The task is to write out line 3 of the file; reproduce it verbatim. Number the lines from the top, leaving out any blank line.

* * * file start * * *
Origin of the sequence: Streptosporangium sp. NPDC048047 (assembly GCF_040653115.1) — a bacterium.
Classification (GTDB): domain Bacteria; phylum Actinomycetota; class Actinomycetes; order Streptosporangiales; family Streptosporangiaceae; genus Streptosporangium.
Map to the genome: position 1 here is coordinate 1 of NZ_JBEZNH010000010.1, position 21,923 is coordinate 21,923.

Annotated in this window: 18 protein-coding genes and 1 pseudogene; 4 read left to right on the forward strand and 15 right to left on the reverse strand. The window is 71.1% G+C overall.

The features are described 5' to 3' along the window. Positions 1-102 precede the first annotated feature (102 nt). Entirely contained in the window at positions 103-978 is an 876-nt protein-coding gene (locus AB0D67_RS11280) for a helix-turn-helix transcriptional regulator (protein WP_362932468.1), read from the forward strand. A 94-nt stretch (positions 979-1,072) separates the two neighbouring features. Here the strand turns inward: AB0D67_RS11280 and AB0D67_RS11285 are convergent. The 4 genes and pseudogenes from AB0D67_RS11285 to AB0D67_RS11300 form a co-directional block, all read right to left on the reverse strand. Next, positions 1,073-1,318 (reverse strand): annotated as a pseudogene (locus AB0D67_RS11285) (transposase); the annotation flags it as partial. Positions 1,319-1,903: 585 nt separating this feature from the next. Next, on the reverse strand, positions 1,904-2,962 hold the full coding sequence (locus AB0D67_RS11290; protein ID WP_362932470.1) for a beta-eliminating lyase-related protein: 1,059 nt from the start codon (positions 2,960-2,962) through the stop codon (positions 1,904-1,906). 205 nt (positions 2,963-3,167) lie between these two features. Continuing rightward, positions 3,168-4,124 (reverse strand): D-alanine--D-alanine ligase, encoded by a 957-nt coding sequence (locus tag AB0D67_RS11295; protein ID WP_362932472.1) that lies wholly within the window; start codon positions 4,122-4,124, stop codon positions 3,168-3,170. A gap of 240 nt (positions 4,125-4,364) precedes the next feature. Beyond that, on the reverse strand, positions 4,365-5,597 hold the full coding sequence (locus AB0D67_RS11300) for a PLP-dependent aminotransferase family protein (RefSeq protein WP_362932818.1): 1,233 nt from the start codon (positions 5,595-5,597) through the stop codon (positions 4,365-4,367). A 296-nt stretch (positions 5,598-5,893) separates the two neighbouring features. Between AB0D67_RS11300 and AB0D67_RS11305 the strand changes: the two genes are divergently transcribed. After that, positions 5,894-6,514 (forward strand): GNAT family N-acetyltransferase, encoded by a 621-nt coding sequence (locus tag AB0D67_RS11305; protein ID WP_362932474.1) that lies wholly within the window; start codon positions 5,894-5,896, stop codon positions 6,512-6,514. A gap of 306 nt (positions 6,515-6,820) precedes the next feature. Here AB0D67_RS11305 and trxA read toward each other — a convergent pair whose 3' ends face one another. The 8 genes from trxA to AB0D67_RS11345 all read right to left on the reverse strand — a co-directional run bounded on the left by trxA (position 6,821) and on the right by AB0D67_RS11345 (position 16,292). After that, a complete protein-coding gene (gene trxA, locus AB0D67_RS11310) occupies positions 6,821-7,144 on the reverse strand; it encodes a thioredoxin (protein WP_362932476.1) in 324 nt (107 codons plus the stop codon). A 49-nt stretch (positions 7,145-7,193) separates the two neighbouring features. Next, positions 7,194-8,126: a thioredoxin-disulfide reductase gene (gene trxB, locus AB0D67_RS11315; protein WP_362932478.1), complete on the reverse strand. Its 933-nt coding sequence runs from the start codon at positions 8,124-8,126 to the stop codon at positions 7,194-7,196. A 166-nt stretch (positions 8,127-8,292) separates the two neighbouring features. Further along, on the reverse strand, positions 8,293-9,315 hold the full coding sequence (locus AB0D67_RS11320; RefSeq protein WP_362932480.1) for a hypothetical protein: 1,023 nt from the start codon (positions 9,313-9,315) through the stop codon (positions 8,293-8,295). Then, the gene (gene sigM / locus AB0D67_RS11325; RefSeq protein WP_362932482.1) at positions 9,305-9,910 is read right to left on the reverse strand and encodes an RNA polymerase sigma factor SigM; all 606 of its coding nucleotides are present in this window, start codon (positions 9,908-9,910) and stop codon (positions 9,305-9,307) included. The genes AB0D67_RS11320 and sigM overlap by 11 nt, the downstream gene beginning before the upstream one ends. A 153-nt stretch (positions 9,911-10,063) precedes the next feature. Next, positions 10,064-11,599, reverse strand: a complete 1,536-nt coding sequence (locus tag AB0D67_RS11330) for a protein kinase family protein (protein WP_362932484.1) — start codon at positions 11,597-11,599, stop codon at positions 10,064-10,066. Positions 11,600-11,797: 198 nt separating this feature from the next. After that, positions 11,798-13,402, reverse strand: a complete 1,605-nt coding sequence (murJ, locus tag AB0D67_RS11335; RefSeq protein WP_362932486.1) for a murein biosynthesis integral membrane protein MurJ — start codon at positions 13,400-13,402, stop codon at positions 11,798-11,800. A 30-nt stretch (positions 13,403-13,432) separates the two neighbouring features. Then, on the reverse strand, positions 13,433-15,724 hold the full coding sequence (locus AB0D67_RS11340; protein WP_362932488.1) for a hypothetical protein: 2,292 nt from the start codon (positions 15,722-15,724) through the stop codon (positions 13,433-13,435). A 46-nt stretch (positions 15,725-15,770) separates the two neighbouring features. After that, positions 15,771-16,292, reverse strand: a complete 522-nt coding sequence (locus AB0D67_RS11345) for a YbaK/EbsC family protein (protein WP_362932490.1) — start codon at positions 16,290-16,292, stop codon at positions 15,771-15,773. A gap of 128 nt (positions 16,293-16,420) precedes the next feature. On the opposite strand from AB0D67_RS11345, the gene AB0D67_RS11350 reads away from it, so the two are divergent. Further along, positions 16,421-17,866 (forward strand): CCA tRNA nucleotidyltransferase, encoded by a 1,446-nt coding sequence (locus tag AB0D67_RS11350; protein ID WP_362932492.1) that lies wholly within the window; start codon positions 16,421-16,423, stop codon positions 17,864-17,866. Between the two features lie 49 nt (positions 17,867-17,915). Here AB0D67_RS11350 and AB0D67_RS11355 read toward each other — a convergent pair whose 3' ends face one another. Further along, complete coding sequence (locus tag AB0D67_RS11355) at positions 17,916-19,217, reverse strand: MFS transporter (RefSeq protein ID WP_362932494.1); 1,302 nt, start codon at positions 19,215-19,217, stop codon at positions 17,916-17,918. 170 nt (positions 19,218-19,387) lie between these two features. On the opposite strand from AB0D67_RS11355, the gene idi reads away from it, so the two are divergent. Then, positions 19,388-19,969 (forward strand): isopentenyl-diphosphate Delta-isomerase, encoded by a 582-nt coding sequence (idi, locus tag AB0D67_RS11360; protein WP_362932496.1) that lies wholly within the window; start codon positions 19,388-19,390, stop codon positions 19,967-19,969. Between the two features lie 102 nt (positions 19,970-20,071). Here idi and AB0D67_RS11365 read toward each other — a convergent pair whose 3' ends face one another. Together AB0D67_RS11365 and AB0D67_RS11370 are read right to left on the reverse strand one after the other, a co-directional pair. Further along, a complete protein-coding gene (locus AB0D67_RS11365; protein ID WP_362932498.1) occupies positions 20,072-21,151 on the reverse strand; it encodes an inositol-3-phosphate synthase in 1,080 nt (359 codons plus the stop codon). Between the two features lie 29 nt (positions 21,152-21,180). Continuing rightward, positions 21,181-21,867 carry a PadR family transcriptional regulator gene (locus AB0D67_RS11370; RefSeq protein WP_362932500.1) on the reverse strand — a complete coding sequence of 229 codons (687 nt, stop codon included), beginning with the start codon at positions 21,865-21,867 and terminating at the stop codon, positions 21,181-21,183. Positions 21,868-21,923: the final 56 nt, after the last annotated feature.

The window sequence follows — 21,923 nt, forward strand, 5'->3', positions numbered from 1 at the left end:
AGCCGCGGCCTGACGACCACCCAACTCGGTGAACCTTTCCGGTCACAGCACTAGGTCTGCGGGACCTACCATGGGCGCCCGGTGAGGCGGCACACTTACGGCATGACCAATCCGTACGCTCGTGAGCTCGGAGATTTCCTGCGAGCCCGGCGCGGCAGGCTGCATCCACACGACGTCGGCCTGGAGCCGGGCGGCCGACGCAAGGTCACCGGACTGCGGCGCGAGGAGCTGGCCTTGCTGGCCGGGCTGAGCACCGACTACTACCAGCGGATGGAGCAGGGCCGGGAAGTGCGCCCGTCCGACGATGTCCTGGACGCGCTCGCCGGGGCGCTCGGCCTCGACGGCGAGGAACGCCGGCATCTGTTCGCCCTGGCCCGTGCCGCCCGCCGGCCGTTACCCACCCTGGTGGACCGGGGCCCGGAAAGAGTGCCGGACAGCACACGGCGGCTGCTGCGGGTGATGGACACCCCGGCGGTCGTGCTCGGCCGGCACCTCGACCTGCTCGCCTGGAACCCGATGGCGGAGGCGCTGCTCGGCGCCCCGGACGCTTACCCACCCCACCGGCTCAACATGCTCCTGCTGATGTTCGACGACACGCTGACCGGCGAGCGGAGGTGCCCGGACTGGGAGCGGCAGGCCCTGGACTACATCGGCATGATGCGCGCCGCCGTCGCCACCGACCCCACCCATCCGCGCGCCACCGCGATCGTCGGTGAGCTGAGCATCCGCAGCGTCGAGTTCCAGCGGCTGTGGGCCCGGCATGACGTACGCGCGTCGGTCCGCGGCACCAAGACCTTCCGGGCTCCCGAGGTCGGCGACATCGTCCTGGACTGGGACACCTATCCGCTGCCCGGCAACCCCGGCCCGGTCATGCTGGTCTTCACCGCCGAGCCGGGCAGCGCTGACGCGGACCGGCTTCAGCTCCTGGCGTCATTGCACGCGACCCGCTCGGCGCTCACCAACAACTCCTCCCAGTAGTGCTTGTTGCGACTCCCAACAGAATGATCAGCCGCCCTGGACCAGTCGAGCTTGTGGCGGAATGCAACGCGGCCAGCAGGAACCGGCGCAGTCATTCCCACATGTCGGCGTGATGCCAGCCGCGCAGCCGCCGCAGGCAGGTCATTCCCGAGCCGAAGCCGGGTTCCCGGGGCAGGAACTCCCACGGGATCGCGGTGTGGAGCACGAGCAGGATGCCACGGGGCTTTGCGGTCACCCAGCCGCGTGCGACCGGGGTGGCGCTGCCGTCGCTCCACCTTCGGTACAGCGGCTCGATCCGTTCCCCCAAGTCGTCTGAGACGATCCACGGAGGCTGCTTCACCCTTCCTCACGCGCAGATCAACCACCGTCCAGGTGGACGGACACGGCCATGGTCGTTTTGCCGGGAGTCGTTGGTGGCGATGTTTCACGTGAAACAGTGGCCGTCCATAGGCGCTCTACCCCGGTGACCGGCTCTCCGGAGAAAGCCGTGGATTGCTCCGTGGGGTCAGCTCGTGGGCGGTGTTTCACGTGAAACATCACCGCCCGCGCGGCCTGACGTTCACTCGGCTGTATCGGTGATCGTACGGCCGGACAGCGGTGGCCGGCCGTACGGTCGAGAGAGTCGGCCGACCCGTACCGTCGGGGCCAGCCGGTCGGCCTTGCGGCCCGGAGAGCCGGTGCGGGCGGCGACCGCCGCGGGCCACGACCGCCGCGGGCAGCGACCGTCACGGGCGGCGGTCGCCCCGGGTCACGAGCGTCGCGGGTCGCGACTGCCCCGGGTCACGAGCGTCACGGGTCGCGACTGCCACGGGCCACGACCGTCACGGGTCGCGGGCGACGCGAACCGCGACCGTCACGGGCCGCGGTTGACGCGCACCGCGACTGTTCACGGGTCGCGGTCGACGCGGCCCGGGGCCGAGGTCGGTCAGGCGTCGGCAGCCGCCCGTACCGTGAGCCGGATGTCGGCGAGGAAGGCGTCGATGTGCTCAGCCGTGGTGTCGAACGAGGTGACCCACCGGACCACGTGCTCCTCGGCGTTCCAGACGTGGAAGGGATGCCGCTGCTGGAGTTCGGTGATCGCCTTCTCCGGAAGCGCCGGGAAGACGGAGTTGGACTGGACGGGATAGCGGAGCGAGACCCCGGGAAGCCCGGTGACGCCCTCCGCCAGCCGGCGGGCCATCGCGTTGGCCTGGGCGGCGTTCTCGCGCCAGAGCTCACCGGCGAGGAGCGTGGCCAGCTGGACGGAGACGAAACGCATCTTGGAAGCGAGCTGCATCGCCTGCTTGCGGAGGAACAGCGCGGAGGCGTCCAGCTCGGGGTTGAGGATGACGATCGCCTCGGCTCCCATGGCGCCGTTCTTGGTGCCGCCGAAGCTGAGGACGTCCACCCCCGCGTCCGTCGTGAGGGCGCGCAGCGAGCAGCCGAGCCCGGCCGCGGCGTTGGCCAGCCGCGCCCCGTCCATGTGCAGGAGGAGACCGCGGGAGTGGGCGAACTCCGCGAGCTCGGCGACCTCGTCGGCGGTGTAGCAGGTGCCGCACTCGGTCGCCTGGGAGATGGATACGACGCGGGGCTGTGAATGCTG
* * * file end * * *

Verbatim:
Map to the genome: position 1 here is coordinate 1 of NZ_JBEZNH010000010.1, position 21,923 is coordinate 21,923.